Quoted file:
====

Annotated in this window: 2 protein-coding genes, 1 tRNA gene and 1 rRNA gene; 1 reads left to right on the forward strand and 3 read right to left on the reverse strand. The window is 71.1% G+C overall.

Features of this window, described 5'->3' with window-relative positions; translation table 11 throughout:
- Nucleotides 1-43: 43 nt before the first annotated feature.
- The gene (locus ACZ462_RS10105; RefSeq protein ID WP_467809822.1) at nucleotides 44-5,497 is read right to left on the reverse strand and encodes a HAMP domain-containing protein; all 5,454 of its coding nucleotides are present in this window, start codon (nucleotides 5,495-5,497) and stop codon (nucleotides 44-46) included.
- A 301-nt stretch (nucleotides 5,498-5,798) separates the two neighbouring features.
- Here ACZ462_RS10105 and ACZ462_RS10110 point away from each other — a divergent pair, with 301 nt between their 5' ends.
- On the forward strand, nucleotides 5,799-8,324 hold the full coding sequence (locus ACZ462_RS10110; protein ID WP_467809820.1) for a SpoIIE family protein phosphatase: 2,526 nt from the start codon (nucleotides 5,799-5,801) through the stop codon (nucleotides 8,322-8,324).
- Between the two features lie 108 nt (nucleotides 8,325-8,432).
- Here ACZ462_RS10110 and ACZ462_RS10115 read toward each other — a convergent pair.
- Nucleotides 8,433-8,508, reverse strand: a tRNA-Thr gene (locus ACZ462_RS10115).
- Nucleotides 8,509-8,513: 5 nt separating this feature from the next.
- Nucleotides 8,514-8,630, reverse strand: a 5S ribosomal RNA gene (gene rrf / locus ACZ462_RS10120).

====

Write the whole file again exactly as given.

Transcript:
Annotated in this window: 2 protein-coding genes, 1 tRNA gene and 1 rRNA gene; 1 reads left to right on the forward strand and 3 read right to left on the reverse strand. The window is 71.1% G+C overall.

Features of this window, described 5'->3' with window-relative positions; translation table 11 throughout:
- Nucleotides 1-43: 43 nt before the first annotated feature.
- The gene (locus ACZ462_RS10105; RefSeq protein ID WP_467809822.1) at nucleotides 44-5,497 is read right to left on the reverse strand and encodes a HAMP domain-containing protein; all 5,454 of its coding nucleotides are present in this window, start codon (nucleotides 5,495-5,497) and stop codon (nucleotides 44-46) included.
- A 301-nt stretch (nucleotides 5,498-5,798) separates the two neighbouring features.
- Here ACZ462_RS10105 and ACZ462_RS10110 point away from each other — a divergent pair, with 301 nt between their 5' ends.
- On the forward strand, nucleotides 5,799-8,324 hold the full coding sequence (locus ACZ462_RS10110; protein ID WP_467809820.1) for a SpoIIE family protein phosphatase: 2,526 nt from the start codon (nucleotides 5,799-5,801) through the stop codon (nucleotides 8,322-8,324).
- Between the two features lie 108 nt (nucleotides 8,325-8,432).
- Here ACZ462_RS10110 and ACZ462_RS10115 read toward each other — a convergent pair.
- Nucleotides 8,433-8,508, reverse strand: a tRNA-Thr gene (locus ACZ462_RS10115).
- Nucleotides 8,509-8,513: 5 nt separating this feature from the next.
- Nucleotides 8,514-8,630, reverse strand: a 5S ribosomal RNA gene (gene rrf / locus ACZ462_RS10120).